Engineers characterize thermal energy conversion mechanism in lattice of advanced nanomaterial, demonstrate its “tunability”

For solar cells to be widely used in the coming decades researchers must resolve two major challenges: increasing efficiency and lowering toxicity.

Solar energy works through a process that converts light into energy called the photovoltaic effect. Certain light sensitive materials when packaged together in a “cell” have the ability to convert energy from light into electricity.

Most of today’s solar cells require a highly processed form of Silicon. The processing results in toxic effects on humans and the environment. According to an article published in AZO Materials in 2015, many strides have been made since the first solar cell was developed, but average efficiency rates are still well below 30 percent, with many cells barely reaching 10 percent efficiency. 

Researchers have recently been working with a material―an emerging chalcogenide perovskite CaZrSe3―that has shown great potential for energy conversion applications because of its notable optical and electrical properties.

“These materials hold extreme promise for solar energy conversion applications,” says Ganesh Balasubramanian, an assistant professor of mechanical engineering. “One can potentially design them as solar thermoelectric materials that convert thermal energy from the sun to usable electric power.”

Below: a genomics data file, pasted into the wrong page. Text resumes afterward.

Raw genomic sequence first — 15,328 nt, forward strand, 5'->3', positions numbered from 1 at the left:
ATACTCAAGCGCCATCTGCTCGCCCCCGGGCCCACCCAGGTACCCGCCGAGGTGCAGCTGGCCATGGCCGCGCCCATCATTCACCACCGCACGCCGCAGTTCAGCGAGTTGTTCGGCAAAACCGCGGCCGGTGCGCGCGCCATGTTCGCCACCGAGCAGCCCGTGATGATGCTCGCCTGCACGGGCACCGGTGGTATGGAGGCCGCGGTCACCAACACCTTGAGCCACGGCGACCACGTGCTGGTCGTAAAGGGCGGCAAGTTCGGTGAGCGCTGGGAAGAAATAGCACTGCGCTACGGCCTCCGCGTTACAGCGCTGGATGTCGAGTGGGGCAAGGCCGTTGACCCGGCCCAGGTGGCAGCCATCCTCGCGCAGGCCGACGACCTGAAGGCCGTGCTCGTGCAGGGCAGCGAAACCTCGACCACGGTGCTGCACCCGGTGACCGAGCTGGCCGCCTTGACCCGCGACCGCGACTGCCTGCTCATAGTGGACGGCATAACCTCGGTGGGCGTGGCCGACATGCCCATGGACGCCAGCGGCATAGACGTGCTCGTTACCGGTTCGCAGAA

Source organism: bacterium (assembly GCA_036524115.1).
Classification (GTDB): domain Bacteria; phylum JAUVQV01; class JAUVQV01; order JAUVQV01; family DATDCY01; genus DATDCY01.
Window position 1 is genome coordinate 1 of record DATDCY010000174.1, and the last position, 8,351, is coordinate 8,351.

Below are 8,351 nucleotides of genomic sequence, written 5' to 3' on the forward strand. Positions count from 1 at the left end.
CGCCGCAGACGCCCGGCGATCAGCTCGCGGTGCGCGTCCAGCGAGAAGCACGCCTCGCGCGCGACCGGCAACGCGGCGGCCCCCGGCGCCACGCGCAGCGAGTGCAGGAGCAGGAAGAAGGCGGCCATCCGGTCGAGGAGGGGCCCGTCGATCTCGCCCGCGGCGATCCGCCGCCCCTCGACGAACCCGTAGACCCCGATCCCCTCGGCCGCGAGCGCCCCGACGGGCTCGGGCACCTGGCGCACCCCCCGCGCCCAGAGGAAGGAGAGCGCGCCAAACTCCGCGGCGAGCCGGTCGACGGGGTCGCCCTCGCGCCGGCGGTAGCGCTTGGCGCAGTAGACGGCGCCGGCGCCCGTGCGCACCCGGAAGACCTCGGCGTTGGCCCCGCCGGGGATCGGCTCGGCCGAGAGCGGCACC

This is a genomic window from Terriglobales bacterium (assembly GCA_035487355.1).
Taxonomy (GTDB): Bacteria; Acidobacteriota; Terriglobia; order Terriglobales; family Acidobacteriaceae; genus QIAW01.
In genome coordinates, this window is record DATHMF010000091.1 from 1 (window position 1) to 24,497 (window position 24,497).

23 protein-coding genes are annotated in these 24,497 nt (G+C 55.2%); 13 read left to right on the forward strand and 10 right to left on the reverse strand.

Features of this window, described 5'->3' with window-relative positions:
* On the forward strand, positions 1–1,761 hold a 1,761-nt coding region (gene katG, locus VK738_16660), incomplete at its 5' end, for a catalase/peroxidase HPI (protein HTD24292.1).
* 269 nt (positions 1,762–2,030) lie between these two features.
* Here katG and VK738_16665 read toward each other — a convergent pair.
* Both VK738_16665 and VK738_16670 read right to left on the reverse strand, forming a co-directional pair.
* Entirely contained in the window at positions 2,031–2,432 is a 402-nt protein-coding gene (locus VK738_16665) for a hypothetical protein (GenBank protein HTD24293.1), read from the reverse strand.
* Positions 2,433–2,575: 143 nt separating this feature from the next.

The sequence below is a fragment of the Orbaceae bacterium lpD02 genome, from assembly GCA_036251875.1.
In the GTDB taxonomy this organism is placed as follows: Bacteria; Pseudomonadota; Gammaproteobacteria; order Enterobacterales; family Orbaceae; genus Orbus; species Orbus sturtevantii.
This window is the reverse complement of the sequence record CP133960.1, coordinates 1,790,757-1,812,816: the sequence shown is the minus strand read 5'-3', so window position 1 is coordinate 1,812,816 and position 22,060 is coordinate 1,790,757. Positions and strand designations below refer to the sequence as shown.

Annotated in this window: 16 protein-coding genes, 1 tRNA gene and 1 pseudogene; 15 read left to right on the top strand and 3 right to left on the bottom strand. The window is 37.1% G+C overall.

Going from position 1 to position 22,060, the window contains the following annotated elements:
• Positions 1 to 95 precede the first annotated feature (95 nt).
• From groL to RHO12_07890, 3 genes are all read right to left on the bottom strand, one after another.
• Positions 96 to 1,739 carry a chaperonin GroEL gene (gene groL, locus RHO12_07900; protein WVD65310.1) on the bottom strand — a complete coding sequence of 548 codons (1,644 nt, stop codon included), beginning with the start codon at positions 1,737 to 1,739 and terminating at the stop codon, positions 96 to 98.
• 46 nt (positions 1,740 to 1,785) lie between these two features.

Balasubramanian, working with postdoctoral student Eric Osei-Agyemang and undergraduate Challen Enninful Adu, have for the first time, revealed first-hand knowledge about the fundamental energy carrier properties of chalcogenide perovskite CaZrSe3. They have published their findings in NPJ Computational Materials. This work compliments a recent article by the same team published in Advanced Theory and Simulations.

“Together they provide a holistic look at the transport properties of these materials,” says Balasubramanian. “They also demonstrate that chalcogenide perovskite CaZrSe3 can potentially be used for waste heat recovery or solar energy conversion to electricity.”
 
Read the full story in the Lehigh University News Center.
 
Story by Lori Friedman
Image by Sebastian Ganso from Pixabay

Photovoltaic system (Image by Sebastian Ganso from Pixabay)

CaZrSe3 diagram

CaZrSe3 in the distorted orthorhombic perovskite phase depicted from the (a) side view and (b) top view.

Ganesh Balasubramanian

Ganesh Balasubramanian, assistant professor, mechanical engineering